Bristol Bay Sockeye Split Level© Jonny Armstrong

Alaska’s Bristol Bay Up for Federal Protections

Alaska’s Bristol Bay Up for Federal Protections

EPA moves to shield world’s largest sockeye run from mining.

Nushagak River, Bristol Bay, Alaska
Nushagak River. Bristol Bay, Alaska | © Ryan Peterson

The Environmental Protection Agency (EPA) officially initiated the Clean Water Act 404(c) process to protect Bristol Bay from the proposed Pebble Mine. This announcement comes just months after EPA finalized its Bristol Bay Watershed Assessment confirming that the Pebble Mine would be devastating for Bristol Bay’s wild salmon runs and ecosystems. The EPA estimates that the Pebble Mine footprint alone will destroy up to 94 miles of salmon-bearing streams, alter flow in an additional 33 miles of streams, and cause the loss of up to 5,350 acres of wetlands, ponds and lakes.

Roughly half of the world’s sockeye spawn and rear in Bristol Bay’s rivers and lakes, and of those 40 million fish, half originate from just two of its rivers: the Nushagak and Kvichak. It is at the headwaters of these two watersheds that Pebble Limited Partnership has proposed to develop one of the worlds’ largest metallic sulfide mines.

The rarely used Clean Water Act 404(c) authority allows EPA to “prohibit, restrict, or deny” discharge of mining waste into streams, lakes and wetlands. While EPA’s announcement is great news, the battle to protect Bristol Bay is not over and we have more work to do. In the coming months, as part of the 404(c) process, concerned citizens will have the opportunity to comment and tell EPA to protect Bristol Bay’s wild salmon. Stay tuned, we will need your help!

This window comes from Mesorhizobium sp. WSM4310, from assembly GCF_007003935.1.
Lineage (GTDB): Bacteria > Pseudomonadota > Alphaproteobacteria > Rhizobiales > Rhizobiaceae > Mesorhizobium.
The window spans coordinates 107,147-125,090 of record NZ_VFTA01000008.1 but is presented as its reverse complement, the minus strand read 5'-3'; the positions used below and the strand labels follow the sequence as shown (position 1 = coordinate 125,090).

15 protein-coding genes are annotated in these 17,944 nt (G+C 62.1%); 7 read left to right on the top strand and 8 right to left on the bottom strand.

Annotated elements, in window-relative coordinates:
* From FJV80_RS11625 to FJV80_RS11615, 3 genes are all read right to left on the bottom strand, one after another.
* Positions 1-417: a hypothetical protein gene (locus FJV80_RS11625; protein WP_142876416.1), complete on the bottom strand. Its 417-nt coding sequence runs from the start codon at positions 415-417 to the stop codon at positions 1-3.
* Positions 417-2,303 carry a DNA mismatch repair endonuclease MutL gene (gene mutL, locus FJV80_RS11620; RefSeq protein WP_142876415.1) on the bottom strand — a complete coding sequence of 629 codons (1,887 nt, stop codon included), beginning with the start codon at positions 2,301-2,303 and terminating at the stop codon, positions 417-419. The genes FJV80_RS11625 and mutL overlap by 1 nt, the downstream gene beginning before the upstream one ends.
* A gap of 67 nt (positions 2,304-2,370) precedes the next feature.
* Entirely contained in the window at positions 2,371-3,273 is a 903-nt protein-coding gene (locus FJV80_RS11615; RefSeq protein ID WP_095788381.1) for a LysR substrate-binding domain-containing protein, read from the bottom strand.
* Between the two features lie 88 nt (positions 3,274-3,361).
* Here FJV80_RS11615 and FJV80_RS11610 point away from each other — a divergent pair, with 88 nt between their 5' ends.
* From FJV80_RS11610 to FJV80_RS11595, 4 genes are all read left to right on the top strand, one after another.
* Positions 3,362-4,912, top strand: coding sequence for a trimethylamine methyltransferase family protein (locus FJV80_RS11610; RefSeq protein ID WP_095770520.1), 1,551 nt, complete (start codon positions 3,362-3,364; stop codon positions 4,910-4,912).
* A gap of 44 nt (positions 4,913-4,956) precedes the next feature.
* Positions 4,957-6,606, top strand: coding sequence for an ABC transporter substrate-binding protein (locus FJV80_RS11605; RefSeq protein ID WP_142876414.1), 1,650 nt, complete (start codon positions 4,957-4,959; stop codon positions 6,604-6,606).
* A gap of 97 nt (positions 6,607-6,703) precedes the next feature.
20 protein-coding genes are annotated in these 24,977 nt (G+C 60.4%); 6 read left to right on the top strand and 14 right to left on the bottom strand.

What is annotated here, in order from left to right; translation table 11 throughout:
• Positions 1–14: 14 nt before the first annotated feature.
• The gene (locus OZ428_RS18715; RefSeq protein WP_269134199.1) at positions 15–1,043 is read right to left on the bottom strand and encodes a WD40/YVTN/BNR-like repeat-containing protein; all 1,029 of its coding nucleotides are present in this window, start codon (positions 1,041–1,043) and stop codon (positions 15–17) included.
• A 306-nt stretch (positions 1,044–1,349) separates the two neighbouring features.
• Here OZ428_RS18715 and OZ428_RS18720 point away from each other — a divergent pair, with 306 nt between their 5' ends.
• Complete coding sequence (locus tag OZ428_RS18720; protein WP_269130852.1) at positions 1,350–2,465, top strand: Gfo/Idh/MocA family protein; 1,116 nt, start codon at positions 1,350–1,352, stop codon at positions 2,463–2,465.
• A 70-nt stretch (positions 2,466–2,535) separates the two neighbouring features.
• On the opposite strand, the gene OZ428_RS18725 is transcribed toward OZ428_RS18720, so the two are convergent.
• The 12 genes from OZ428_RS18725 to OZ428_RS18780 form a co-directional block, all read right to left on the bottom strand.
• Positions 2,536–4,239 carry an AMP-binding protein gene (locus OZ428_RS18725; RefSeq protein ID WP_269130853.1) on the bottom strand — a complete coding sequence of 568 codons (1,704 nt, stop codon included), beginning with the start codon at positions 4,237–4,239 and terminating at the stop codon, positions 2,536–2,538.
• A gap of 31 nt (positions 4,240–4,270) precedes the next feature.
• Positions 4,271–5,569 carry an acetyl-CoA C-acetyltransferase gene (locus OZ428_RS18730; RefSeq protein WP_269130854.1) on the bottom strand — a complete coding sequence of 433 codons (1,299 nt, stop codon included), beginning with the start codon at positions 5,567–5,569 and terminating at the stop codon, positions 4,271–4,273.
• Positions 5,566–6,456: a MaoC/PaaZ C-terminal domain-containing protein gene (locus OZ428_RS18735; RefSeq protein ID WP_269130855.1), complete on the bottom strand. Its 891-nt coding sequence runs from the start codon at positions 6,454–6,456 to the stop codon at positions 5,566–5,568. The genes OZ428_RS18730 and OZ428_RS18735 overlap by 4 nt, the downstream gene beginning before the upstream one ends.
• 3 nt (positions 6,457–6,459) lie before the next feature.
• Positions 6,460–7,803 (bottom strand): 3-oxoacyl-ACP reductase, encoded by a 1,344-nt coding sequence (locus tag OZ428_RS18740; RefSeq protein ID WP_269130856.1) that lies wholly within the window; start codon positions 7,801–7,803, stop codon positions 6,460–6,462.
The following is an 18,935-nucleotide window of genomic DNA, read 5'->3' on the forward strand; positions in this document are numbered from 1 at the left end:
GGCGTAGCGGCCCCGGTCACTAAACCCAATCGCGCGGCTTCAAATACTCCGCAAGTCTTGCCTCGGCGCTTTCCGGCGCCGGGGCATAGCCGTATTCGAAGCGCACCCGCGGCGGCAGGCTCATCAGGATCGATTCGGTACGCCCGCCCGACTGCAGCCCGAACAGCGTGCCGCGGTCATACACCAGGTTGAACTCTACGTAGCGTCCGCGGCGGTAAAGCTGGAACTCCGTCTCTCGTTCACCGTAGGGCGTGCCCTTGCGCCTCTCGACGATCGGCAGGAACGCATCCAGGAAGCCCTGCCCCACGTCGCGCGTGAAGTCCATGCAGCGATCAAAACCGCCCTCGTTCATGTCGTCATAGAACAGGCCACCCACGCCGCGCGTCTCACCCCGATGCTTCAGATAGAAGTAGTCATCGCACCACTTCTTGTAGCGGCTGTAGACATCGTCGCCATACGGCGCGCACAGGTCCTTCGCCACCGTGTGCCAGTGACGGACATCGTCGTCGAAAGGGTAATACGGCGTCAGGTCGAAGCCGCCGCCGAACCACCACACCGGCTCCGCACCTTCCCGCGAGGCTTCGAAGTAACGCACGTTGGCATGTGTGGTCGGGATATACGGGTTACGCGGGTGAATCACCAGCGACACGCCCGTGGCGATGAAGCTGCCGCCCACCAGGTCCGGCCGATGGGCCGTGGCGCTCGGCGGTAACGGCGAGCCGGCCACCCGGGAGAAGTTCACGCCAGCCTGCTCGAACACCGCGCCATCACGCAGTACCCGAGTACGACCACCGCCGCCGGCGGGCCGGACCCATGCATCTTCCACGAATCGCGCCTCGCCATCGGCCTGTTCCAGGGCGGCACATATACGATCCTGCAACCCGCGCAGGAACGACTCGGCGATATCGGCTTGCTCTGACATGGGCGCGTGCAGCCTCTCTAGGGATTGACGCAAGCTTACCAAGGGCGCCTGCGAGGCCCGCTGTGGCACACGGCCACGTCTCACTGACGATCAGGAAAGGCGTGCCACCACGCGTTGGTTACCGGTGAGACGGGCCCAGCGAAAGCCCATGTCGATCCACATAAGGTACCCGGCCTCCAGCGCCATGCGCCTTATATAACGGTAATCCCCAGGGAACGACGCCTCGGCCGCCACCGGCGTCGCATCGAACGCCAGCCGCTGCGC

Overwhelming support for Bristol Bay

Bristol Bay sockeye
The Bristol Bay basin is one of the top producing wild Pacific salmon systems in the world, yielding up to 40 million mature salmon each year | © Jonny Armstrong

The Wild Salmon Center and our partners have been reaching out to communities throughout Alaska to describe the impacts of the Pebble Mine to Bristol Bay. In April of 2013, the EPA released its Revised Draft Bristol Bay Watershed Assessment for public comment and concerned citizens from Alaska and around the Nation weighed in. The results were overwhelmingly in favor of protecting Bristol Bay. Over 650,000 comments poured in supporting the Watershed Assessment—73% of all comments received. And in Alaska, it was a landslide: 84% of Alaska comments and 98% of comments from Bristol Bay residents said NO to the Pebble Mine.

Key Pebble Mine funder drops out

In September 2013 the campaign to protect Bristol Bay took another major step forward. Anglo American, the British mining giant, announced that it is abandoning the project. This means half of the Pebble Partnership—the half with the money and development experience—has pulled out leaving just Northern Dynasty, who still holds the mineral claims. While this is also great news for Alaska’s Bristol Bay, Northern Dynasty has vowed to move forward to develop the mine so there is still more work to be done.

WSC joined Senator Maria Cantwell and salmon advocates at the Rally for Bristol Bay in Seattle’s Fishermen’s Terminal.


The momentum is building and the campaign to protect Bristol Bay is reaching a critical stage. We will need your continued help to succeed. Please take action by doing these two things:

1. Stay connected. Visit our website and follow us onFacebook and Twitter for the most up-to-date information and ways to help us stop Pebble Mine.

2. Make a donation. Support WSC’s efforts to safeguard the Bristol Bay watershed and its wild salmon populations.

Bear cubs and mother by Bristol Bay, Alaska
Two bear cubs follow their mother along Bristol Bay, Alaska | © Ben Knight
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